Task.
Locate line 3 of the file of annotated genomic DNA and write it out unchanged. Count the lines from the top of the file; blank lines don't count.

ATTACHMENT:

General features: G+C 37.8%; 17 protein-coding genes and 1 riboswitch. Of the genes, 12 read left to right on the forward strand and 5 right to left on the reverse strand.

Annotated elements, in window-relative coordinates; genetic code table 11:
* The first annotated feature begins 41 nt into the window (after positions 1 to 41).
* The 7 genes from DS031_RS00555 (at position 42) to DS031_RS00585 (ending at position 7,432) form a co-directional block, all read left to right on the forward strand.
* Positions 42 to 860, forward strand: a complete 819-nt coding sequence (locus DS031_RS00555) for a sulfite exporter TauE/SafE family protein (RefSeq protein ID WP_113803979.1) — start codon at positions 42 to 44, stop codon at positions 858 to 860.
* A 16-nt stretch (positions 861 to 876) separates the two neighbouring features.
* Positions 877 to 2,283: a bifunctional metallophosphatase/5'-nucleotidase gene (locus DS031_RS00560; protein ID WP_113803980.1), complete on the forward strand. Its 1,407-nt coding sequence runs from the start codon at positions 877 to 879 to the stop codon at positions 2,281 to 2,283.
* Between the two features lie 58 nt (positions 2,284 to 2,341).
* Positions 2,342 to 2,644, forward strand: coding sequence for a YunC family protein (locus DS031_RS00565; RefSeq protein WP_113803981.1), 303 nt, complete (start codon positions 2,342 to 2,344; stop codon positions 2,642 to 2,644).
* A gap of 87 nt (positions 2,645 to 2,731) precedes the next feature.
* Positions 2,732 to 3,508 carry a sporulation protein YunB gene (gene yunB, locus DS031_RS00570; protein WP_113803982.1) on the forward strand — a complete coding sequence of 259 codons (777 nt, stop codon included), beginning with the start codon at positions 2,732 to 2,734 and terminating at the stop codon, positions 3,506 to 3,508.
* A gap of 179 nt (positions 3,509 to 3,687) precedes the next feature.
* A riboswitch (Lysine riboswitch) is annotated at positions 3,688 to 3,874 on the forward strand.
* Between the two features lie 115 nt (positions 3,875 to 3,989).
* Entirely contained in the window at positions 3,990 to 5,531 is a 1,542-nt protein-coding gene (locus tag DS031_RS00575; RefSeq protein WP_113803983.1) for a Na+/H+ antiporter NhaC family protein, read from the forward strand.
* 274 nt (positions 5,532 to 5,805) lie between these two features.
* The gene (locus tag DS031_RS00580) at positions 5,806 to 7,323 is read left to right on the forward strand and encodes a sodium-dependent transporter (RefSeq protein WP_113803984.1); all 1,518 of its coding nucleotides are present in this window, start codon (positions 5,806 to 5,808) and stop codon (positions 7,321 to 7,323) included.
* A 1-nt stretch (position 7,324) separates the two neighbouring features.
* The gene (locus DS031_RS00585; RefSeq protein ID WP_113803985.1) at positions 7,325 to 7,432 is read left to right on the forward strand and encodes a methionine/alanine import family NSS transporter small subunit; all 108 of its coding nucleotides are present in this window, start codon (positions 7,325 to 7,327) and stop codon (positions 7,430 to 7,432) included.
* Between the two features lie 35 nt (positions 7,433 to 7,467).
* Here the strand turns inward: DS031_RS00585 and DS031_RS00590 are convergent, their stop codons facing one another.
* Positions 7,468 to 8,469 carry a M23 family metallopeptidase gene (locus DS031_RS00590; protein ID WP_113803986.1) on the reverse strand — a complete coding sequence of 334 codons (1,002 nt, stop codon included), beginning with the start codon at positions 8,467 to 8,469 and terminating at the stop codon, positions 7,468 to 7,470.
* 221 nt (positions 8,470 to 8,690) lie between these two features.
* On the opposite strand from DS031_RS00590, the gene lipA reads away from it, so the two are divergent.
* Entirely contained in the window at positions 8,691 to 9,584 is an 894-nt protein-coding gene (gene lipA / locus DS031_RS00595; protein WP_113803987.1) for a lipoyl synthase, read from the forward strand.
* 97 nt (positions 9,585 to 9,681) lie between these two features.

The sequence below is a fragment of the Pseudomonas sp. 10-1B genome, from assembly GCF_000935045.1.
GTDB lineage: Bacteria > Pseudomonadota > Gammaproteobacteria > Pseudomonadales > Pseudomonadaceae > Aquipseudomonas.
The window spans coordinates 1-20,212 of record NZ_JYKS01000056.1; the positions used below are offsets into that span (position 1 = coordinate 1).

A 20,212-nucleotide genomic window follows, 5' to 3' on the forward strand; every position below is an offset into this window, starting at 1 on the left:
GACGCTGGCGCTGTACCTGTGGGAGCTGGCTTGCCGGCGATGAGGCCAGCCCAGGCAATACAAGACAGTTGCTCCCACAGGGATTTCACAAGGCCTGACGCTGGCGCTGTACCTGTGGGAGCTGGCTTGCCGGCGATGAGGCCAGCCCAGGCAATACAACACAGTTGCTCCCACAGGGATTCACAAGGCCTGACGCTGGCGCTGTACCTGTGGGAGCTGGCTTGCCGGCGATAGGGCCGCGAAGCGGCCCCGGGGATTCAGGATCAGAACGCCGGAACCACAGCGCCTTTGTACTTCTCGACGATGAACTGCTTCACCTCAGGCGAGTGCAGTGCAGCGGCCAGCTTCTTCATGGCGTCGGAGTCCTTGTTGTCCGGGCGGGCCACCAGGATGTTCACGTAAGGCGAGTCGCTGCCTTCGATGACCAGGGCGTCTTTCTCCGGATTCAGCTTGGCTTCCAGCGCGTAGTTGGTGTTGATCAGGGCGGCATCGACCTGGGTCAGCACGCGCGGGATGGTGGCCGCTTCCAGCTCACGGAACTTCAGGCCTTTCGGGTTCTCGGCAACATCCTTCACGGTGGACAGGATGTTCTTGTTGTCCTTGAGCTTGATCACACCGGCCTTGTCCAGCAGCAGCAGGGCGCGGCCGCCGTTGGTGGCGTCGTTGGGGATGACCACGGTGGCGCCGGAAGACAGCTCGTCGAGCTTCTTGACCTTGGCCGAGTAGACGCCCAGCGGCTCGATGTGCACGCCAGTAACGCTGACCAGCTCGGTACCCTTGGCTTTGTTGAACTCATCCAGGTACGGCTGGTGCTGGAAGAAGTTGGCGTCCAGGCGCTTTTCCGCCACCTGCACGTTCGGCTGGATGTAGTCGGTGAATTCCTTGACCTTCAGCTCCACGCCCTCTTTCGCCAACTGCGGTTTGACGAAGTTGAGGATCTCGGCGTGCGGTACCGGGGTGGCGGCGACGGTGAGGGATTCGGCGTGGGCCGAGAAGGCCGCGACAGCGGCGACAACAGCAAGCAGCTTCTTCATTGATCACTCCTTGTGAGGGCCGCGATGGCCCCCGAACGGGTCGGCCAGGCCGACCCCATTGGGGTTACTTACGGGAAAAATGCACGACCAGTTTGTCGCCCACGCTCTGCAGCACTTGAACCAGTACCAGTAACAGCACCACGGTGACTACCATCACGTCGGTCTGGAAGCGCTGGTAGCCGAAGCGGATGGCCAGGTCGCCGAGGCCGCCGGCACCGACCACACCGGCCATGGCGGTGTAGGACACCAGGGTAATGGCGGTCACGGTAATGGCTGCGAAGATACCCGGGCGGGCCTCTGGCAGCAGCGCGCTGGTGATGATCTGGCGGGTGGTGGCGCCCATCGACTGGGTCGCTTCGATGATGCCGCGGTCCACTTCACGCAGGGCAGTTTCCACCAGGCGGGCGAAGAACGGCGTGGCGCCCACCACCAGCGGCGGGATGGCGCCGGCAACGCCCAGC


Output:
* The first annotated feature begins 41 nt into the window (after positions 1 to 41).